Condé Nast’s video-platform The Scene has recently started hosting all videos from popular music site Pitchfork. Is this the way publishers will take Youtube on?
The Scene is your home for the best digital shorts, series, and documentaries from brands like WIRED, GQ, Glamour, Vogue, Buzzfeed, and many more!
Building an audience
Condé Nast has been buying up and partnering with a lot of what would previously have been considered niche websites. From Wired to Ars Technica, to Allure the glamorous publisher has for a while now had its view on building high-value audiences online, by going wide and going for quality in the life-style segment. The most interesting recent acquisition being the music review and news site pitchfork.com, whose authority among millennials is unrivalled and approaching religion.
Last year, through Condé Nast Entertainment (CNÉ), the company launched its own video platform The Scene, and for a while it seemed that the platform was doomed to fail, with its obvious rival Youtube hogging all the traffic as a matter of fact. But recently CNÉ has ‘forced’ its recent acquisitions and content partners to either exclusively or partially publish their content through The Scene and thereby pushing audiences through to the platform, whether they want to go there or not.
Launching the attack
The groundwork for an attack on Youtube’s video traffic monopoly was done over a long time by Condé Nast, and it seems the strategy is a smart one: go for quality brands with loyal audiences; cover the life-style and tech segments back-to-back; don’t go all-out and expect all viewers to find your content on your platform, but gradually introduce the platform by making your partners start publishing through your platform on their site.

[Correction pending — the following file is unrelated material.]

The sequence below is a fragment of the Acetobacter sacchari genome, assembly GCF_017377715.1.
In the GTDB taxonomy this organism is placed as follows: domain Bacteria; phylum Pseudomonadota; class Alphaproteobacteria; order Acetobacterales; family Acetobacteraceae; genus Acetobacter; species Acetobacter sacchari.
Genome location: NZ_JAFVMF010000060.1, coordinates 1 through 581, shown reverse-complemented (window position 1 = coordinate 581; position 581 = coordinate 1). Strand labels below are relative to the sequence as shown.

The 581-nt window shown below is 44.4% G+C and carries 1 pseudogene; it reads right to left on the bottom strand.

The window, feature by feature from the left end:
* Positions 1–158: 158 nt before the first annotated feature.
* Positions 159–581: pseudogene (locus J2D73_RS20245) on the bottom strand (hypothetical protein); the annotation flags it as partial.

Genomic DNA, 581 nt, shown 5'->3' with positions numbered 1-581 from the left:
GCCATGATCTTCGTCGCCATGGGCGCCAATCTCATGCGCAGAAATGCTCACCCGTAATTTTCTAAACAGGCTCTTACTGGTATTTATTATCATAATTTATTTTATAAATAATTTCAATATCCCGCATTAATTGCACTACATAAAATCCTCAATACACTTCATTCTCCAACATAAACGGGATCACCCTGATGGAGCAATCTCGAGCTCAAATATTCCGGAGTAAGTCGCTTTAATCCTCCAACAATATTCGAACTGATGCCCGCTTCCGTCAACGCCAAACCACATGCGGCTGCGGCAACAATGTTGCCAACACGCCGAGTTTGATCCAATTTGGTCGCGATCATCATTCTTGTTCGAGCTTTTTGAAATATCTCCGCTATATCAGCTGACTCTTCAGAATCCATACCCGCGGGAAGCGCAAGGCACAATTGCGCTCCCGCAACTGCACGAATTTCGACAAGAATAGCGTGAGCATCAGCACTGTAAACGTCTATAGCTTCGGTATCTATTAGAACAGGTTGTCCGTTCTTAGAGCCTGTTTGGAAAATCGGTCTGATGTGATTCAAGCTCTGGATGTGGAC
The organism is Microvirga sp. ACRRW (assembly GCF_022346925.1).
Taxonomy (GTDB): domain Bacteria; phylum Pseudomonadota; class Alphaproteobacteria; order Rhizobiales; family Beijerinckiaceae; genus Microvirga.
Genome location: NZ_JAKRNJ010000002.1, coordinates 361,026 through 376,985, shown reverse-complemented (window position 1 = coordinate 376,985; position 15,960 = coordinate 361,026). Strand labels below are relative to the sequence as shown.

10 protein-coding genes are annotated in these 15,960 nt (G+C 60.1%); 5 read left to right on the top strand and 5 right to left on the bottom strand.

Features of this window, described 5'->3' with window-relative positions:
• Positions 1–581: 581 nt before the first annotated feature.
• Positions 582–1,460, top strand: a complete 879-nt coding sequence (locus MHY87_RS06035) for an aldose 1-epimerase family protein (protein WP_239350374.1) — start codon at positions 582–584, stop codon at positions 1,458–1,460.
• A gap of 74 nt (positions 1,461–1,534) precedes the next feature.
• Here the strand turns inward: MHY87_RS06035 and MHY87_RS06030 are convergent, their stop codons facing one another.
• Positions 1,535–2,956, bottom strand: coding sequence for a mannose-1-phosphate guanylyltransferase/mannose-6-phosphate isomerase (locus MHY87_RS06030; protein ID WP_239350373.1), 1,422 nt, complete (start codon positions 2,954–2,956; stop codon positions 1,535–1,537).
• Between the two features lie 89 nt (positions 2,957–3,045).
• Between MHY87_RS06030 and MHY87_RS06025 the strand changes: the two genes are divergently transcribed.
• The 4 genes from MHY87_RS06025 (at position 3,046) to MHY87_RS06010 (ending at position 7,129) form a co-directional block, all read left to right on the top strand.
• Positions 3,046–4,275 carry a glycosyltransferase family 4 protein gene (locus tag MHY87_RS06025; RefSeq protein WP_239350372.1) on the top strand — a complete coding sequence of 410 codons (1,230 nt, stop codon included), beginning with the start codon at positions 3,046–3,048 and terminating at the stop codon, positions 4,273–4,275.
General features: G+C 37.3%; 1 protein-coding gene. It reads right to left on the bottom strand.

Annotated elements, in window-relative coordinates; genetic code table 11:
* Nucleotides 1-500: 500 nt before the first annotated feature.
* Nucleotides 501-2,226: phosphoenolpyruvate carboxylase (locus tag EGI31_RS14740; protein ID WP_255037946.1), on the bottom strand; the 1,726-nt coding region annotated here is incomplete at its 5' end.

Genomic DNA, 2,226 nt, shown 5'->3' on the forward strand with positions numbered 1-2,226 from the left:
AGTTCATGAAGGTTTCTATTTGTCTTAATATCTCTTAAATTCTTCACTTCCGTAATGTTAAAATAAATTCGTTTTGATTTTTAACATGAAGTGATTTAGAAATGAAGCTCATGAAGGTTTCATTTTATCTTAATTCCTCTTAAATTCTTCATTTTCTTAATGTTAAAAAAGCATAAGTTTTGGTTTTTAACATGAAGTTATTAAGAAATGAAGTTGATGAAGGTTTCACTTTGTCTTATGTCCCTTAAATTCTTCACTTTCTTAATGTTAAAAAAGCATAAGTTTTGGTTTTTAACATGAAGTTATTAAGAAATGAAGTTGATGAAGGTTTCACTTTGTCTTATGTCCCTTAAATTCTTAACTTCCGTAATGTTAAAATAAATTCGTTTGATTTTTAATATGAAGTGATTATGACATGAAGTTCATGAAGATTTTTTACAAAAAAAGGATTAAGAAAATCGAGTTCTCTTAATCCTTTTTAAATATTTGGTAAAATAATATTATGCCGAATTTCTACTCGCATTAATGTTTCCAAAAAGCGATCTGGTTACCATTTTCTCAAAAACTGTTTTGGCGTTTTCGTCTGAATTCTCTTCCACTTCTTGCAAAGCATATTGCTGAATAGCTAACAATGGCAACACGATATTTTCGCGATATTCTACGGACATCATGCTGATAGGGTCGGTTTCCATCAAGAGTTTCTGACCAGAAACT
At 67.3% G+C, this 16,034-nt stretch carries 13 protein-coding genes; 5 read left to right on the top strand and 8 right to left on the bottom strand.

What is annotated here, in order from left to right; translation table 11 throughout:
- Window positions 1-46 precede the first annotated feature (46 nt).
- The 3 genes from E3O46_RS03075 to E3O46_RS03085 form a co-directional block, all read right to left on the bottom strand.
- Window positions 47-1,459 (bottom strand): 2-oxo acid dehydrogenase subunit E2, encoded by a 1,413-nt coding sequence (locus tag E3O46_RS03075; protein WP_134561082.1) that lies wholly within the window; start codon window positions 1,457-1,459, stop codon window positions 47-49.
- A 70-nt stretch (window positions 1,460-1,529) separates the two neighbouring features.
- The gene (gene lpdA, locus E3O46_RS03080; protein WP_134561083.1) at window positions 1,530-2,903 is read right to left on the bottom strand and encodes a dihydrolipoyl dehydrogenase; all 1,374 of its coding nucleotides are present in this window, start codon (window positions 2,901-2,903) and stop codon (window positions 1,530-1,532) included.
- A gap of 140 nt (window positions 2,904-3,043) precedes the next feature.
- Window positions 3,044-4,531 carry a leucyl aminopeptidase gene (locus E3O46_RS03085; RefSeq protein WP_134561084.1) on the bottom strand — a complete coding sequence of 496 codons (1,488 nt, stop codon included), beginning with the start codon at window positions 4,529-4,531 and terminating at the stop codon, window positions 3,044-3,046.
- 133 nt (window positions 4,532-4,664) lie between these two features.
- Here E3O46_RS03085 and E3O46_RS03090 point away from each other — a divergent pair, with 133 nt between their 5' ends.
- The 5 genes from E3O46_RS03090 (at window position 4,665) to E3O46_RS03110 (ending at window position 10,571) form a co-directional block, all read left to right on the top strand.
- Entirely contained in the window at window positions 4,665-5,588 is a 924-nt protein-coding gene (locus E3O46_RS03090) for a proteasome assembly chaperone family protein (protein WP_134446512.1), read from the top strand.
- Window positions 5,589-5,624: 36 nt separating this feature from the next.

The potential stroke of genius here is that audiences are not loyal to Youtube, but to the sites they’ve read and followed for years. By making them watch videos from your platform on the sites they like, the potential advertising revenue can be kept away from Google and no-one would know, at least not the viewer.
One potential problem is that people are not keen on a lot of pre-roll and pop-up links on their videos, particularly when watched on the sites they like, make that: at all, and this might make it hard for the various Condé Nast sites to monetise the video traffic directly.
Watching videos over at The Scene itself, as of now, means occasionally sitting through pre-roll ads and that is a risky strategy.
Another potential problem, faced by all who have tried to crack online video publishing, is that producing quality content over time, without exhausting your topics and your audience’s patience is very hard and expensive work. A lot of the videos currently hosted on The Scene are not up to the standard one would expect from a Condé Nast publication, taking this by-the-numbers video about Brad Pitt as an example.
As of now, Youtube, as the home of all video traffic, remains unchallenged. But Condé Nast is on to something with The Scene and its surrounding content partnerships and publishing strategy. Video audiences are not platform-loyal, unless those platforms lock you in, which no video-platform has managed yet. Opportunities for video content revolutions are still there. The Scene might be showing the way.